Gillian Fawcett: "The business case for having female leaders in public finance takes on a whole new meaning"

Tue 26 Oct 2021

Gillian Fawcett: 'The business case for having female leaders in public finance takes on a whole new meaning'

Gillian Fawcett, chair of the conference Women in Public Finance, discusses the role of female leaders in the sector, and why the online event on 30 November is a milestone in the UK’s D&I journey
By Murielle Gonzalez

Having women at the decision-making table improves business performance. This argument has been demonstrated by industry research and academia time and time again. For example, the latest report 'Women in the Workplace' from consultancy firm McKinsey found that female representation in the higher ranks of an organisation can increase company profits and share performance by nearly 50%. Research by Pepperdine University also proved a correlation between profitability and women leadership and found that organisations that promote women to senior positions increase profitability by 19%. However, little attention has been paid to the impact women have in public finance management — until now.

The Professional Women Series of Dods Diversity & Inclusion is hosting the UK's first conference dedicated to women in this area. Women in Public Finance is an online event on 30 November brought to you in partnership with Public Finance by Women (PFW), a UK organisation with a global reach, providing support to women in the sector.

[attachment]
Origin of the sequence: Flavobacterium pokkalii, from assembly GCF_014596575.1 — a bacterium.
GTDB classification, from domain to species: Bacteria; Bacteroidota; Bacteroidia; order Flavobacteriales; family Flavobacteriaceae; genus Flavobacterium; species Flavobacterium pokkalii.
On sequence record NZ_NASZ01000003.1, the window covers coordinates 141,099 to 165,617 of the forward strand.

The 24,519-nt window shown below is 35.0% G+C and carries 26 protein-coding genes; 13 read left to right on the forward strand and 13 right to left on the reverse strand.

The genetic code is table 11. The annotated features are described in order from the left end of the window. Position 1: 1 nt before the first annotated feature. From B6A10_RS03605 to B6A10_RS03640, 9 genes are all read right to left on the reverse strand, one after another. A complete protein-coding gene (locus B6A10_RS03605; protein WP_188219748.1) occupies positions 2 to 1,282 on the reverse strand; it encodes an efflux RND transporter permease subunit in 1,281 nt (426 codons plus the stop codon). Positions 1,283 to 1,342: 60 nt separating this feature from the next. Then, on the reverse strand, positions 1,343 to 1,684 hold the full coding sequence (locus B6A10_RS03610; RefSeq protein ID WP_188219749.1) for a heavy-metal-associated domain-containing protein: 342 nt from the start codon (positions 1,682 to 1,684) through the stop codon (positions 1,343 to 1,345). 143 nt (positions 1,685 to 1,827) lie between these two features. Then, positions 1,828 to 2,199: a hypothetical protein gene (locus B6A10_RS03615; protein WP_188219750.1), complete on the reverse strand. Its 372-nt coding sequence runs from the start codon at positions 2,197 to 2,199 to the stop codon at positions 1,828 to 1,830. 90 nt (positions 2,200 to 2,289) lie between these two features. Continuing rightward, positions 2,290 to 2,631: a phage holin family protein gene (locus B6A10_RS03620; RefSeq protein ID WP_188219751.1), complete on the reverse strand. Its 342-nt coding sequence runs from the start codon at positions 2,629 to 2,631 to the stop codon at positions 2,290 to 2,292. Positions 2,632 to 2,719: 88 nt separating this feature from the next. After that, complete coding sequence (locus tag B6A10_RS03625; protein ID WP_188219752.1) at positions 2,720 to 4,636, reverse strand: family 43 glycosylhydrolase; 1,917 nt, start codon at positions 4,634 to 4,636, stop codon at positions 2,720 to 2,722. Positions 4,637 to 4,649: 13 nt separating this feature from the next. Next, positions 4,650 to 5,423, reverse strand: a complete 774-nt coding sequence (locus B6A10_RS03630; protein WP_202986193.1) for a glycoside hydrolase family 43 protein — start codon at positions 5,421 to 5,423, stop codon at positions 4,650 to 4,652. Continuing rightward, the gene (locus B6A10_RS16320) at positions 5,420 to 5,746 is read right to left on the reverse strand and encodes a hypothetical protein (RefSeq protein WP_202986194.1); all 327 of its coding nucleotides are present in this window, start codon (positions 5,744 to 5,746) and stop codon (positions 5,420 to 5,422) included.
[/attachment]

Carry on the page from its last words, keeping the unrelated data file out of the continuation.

Gillian Fawcett, founder of PFW, explains that the business case for having female leaders in public finance takes on a whole new meaning. This is because "women in public finance are at the heart of government, and they have a direct contribution to decisions that allocate resources to realise policies that affect millions of people", she says.

Gender balance in decision-making roles

The discourse of gender balance in business leadership is increasingly shifting from reflection to action. Organisations are more and more open to promoting women — and all efforts in this direction are partly possible thanks to the available data. 

For example, the government-backed Hampton-Alexander Review of FTSE women leaders found that a third of all board positions in the UK’s FTSE 100 companies were held by women at the beginning of last year, up from 12.5% compared to less than a decade ago. The 2021 figures put women’s representation at 36.2%.

However, the review revealed a concerning lack of female representation in senior leadership and key executive roles in FTSE companies — in 2019, just 15% of FTSE 100 finance directors were women. 

The government's expectation of achieving a higher representation of women in the decision-making table in the corporate sector is a positive sign. Still, little we know about the strategy to put the house in order. 

The landscape of gender balance in public finance management is unknown territory. "We really don't know the extent to which women are leaders in public finance because there are no comprehensive data,” says Fawcett. “A lot of it is anecdotal evidence or bits and pieces pulled together."